Ivan Ius's curator insight, February 5, 2017 5:03 PM
Geographic Concepts: Spatial Significance, Geographic Perspective
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The Sargasso Sea

"The Sargasso Sea occupies almost two thirds of the North Atlantic Ocean. Within this sea, circling ocean currents accumulate mats of Sargassum seaweed that shelter a surprising variety of fishes, snails, crabs, and other small animals. The animal community today is much less diverse than it was in the early 1970s, when the last detailed studies were completed in this region. This study shows that animal communities in the Sargasso Sea are definitely changing. The next step is to find out why."


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Seth Dixon's curator insight, January 6, 2017 9:58 AM

Often, we define oceans and seas based on their borders with land as their defining characteristics (this is one reason why many don't know about the Southern Ocean as a distinct body of water or consider it an ocean). The Sargasso Sea is defined by ocean currents; it is surrounded by great currents but is itself without a strong current, making it perilous for early seafarers.  These oceanic doldrums became shrouded in superstition as stories of the fabled Bermuda Triangle spread, but the truth is all in the ocean currents.   

 

Tags: water, biogeography, environment, physical.

Ivan Ius's curator insight, January 22, 2017 7:38 PM
Geography Concepts: Spatial Significance, Patterns and Trends, Interrelationships
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Skokomish River salmon cross the road

"Watch salmon race across the road on their way to spawn; for more footage, watch this extended version."


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Seth Dixon's curator insight, December 16, 2016 9:57 AM

We often see examples of how human modifications to ecosystems or watersheds have devastatingly negative impacts.  This is a remarkable example from Washington's Olympic Peninsula that shows the resiliency of natural systems to overcome human modifications to the physical landscape.  If you study the world, you will always have something to both amaze and surprise you.   

 

Tagsfluvial, biogeography, environment, geomorphology, physicalwater, environment adapt, environment modify.

Lorraine Chaffer's curator insight, December 17, 2016 11:45 PM

Sometimes the natural world finds ways to adapt to human environmental changes. 

Useful when studying inland water / rivers for the option study. 

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The Whale's Tail

The Whale's Tail | STEM Connections | Scoop.it

"The Ballena Marine National Park is located in Puntarenas, at the South Pacific coast of Costa Rica." 


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Seth Dixon's curator insight, June 6, 2016 3:33 PM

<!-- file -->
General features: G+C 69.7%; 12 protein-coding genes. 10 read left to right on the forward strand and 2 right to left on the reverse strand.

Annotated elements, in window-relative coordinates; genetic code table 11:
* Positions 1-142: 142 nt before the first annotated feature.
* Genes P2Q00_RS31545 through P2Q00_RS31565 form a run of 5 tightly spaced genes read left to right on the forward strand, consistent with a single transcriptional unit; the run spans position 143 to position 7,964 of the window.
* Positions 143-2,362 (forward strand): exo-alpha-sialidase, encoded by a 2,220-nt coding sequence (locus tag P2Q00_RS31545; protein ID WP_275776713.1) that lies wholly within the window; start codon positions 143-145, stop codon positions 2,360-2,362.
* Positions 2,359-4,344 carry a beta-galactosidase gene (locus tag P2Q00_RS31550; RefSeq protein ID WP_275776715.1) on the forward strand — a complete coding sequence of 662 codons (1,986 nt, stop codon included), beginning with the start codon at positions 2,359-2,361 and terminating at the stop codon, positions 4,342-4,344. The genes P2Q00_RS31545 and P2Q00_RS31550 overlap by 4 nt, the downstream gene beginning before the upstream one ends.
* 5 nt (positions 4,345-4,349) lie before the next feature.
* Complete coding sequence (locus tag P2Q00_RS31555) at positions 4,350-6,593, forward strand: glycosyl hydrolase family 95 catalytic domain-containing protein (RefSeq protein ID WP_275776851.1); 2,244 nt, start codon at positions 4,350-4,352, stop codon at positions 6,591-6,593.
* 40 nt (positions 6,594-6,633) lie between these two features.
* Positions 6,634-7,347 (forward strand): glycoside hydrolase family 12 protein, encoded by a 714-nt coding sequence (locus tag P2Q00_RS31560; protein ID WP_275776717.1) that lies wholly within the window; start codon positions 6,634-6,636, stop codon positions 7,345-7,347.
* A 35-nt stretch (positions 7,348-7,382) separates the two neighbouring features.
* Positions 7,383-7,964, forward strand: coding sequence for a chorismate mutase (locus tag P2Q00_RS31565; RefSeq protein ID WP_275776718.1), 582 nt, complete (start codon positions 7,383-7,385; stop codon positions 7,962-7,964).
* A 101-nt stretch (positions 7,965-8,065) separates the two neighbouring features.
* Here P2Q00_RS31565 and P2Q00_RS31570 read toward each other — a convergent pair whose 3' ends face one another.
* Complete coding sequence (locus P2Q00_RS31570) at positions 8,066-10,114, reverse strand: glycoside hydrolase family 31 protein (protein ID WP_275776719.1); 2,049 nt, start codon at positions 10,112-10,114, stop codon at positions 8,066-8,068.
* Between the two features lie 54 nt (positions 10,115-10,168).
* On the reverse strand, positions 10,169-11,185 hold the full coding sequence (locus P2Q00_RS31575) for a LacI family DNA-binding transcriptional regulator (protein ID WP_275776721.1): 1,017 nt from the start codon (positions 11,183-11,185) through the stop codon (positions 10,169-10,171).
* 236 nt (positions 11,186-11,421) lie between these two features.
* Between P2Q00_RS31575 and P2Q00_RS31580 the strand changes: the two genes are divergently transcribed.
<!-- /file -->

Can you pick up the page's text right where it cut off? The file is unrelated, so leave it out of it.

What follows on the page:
This National Park in Costa Rica is a delightful example of many things geographic.  Not only is the local biogeography make this a place famous for whales (ballena in Spanish), but the physical geography also resembles a whale's tail.  This feature is called a tombolo, where a spit connects an island or rock cluster to the mainland. Additionally, there is also a great community of citizen cartographers mapping out this park and the surrounding communities. 

 

Tagsbiogeography, environment, geomorphology, physicalwater, landforms.

Alexander peters's curator insight, October 24, 2016 12:23 PM
This article was about the whale and how they were repopulating and how the whale hunting was banned in the 70s. I think this article was really good because use it talked about whales.
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Earth Temperature Timeline

Earth Temperature Timeline | STEM Connections | Scoop.it

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Seth Dixon's curator insight, September 13, 2016 2:03 PM

This infographic is a fascinating way to put into context the very recent trend of rising global temperatures.  This is worth scrolling all the way through to make the ending all the more meaningful.  Oh yeah, and August 2016 was the hottest month in recorded history...only 11 months of record-breaking temperatures.  

 

TagsXKCD, artinfographic, physicalhistorical, environment, climate change.

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Dakota Access Pipeline: What You Need to Know

Dakota Access Pipeline: What You Need to Know | STEM Connections | Scoop.it
Conflict between Native American protesters and private security personnel over construction of the Dakota Access Pipeline has turned violent. What is the Dakota Access Pipeline?

 

Tags: industry, conflict, economic, energy, resources, environment, indigenous, ecology.


Via Seth Dixon
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The Depths of the Unseen Ocean

The Depths of the Unseen Ocean | STEM Connections | Scoop.it